Incredibly, out of a minimum total membership of 14 (some Counties have more than 1 nominated legislator, and therefore will have larger Boards), the only technocrats in the Board are the national government representative and the chairperson of the County Public Service Board! The rest are politicians. What upset the Governors even more in the amendment, was the fact that the Senator, and not they, would chair these Boards. Even from a neutral's point of view, the Boards' functions clearly duplicate those of the County Government (both the executive and the legislative) as assigned by the County Government Act 2012, and also crowd out the provisions of the Public Finance Management Act 2012. Consider the second part of the amendment as it attempts to address itself on the roles and functions of the Boards:

111A (2) The County Development Board, for each county, shall- (a) provide a forum, at the county level, for consultation between the national government and the county government; (b) coordinate and harmonise county development plans and projects; (c) consider and adopt county integrated development plans before they are tabled in the county assembly for approval; (d) consider and adopt county plans for cities and urban areas before they are tabled in the county assembly for approval; (e) consider and adopt the county annual budget before it is tabled in the county assembly for approval; (f) perform any other functions related to the mandate of the Board.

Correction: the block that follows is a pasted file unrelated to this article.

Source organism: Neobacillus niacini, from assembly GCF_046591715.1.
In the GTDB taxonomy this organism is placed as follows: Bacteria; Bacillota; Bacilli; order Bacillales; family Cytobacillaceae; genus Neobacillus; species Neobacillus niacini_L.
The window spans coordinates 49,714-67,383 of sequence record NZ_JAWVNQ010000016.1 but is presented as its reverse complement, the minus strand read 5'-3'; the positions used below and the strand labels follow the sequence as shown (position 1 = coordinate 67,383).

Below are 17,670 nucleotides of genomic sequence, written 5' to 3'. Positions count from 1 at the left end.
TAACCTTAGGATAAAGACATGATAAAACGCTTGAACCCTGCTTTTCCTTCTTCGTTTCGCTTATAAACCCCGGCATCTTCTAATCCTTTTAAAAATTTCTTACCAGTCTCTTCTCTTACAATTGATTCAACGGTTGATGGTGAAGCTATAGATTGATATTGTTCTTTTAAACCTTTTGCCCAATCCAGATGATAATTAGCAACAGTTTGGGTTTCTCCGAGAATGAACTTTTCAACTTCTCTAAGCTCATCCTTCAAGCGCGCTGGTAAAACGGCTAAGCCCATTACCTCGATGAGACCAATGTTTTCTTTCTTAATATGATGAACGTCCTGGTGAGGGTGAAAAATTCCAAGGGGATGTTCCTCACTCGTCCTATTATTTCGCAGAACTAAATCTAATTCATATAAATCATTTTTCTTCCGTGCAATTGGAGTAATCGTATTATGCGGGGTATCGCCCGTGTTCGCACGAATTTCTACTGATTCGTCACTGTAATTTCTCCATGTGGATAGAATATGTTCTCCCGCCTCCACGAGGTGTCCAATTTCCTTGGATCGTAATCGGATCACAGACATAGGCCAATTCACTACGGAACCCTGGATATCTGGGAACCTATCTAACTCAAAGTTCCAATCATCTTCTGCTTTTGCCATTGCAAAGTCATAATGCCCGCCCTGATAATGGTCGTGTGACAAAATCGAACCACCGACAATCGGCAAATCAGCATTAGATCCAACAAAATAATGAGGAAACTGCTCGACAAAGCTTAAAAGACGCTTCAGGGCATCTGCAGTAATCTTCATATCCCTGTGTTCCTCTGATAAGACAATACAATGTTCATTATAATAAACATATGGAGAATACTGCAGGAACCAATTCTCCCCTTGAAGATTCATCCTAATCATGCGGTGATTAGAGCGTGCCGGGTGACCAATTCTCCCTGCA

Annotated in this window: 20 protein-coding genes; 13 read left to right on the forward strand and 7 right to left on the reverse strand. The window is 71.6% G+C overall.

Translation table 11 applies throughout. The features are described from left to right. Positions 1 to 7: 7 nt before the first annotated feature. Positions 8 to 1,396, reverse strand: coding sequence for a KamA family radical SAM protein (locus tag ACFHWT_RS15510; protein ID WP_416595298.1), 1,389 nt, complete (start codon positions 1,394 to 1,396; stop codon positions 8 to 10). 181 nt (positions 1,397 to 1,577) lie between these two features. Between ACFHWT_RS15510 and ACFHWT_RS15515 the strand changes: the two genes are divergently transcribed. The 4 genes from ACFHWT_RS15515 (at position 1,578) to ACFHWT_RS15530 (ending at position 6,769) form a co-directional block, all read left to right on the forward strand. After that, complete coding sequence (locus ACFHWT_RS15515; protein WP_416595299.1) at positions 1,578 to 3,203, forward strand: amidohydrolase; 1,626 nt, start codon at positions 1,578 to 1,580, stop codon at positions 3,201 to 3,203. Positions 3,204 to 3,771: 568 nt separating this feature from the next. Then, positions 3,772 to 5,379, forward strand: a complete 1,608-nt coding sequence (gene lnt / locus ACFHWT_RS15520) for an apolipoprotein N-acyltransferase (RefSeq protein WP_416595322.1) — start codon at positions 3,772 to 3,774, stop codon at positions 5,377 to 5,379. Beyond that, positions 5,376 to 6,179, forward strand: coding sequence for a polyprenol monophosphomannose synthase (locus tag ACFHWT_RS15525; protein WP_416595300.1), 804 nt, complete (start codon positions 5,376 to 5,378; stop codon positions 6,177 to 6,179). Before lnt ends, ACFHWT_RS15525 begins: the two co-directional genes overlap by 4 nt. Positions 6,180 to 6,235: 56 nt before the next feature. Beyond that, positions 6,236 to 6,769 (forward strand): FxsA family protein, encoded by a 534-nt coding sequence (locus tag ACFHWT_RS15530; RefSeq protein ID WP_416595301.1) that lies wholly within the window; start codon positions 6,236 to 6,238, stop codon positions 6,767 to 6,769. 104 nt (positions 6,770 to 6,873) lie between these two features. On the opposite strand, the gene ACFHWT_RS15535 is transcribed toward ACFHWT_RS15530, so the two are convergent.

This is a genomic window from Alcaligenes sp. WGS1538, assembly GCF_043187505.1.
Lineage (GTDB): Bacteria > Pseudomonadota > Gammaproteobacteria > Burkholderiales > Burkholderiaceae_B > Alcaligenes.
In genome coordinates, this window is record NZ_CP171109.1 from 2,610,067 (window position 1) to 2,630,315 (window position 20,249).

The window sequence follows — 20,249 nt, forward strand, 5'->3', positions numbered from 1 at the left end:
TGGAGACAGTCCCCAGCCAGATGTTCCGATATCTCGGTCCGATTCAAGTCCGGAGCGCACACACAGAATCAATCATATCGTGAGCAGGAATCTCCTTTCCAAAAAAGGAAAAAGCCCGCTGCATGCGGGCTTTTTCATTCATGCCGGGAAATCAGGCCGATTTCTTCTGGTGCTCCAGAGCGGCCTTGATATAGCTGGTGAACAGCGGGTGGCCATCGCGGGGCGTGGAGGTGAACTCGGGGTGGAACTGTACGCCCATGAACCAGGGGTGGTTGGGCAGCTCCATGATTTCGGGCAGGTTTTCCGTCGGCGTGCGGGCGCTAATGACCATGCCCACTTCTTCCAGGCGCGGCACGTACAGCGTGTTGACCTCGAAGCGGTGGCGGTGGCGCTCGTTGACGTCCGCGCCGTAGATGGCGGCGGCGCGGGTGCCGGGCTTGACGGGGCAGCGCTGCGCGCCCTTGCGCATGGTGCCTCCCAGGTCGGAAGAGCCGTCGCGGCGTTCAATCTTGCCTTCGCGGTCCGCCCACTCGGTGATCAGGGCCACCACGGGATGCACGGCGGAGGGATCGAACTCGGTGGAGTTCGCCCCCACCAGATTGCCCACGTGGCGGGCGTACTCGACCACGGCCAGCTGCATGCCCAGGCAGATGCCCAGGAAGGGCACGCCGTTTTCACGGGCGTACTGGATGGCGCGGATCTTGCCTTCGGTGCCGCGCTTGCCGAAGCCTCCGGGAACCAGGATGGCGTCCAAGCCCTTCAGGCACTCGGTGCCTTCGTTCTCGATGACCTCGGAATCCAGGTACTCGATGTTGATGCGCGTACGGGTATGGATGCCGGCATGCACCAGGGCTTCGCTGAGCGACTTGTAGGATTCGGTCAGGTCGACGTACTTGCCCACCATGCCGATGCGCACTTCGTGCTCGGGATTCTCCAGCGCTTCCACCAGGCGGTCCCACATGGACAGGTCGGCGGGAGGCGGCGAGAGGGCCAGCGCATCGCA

The keen reader would have noticed that sub-clause (a) above duplicates provisions of another Act, namely the Intergovernmental Relations Act of 2012 on the working relationship between the national and county governments.

It is also worth mentioning here that the Council of Governors had promised to move to Court in opposition to the Bill after it was passed by the Senate and before it was assented to by the President. Not only that, it took the formation of a mediation committee of both Houses of Parliament to pass the controversial Bill owing to the fact that when it was forwarded to the National Assembly it faced strong opposition from that House.

Furthermore, and earlier, the Commission for the Implementation of the Constitution had also opposed the Bill terming its provisions as unconstitutional.

It should therefore not surprise the reader to learn that on the 10th of July 2015, the High Court agreed with the Governors' prayers - that the 2014 County Government (Amendment) Act was null and void saying, "The senators, MPs and county commissioners have no duty sitting in the county development boards. Any law giving them that power is unconstitutional and against the spirit of separation of powers.

Let us move on. As we have pointed out previously, the County is viewed as the formal unit and symbol of Kenya's new devolution. Higher standards in the letter and spirit of the Constitution and the Act, further demand that both the County Executive and the County Assembly, seek ways and means to devolve their operations further - a perfect democracy smoothly spread down to the grassroots:

176. (2) Every county government shall decentralise its functions and the provision of its services to the extent that it is efficient and practicable to do so.

Yet-to-be-enacted local legislation will clarify the process and modalities of the framework in which the members of these sub-local executive committees and assemblies will be elected/appointed by the people of the Wards and Locations.

In the meantime, the management of urban devolved units towns and cities is defined in a separate Act of Parliament under the Urban Areas and Cities Act, 2011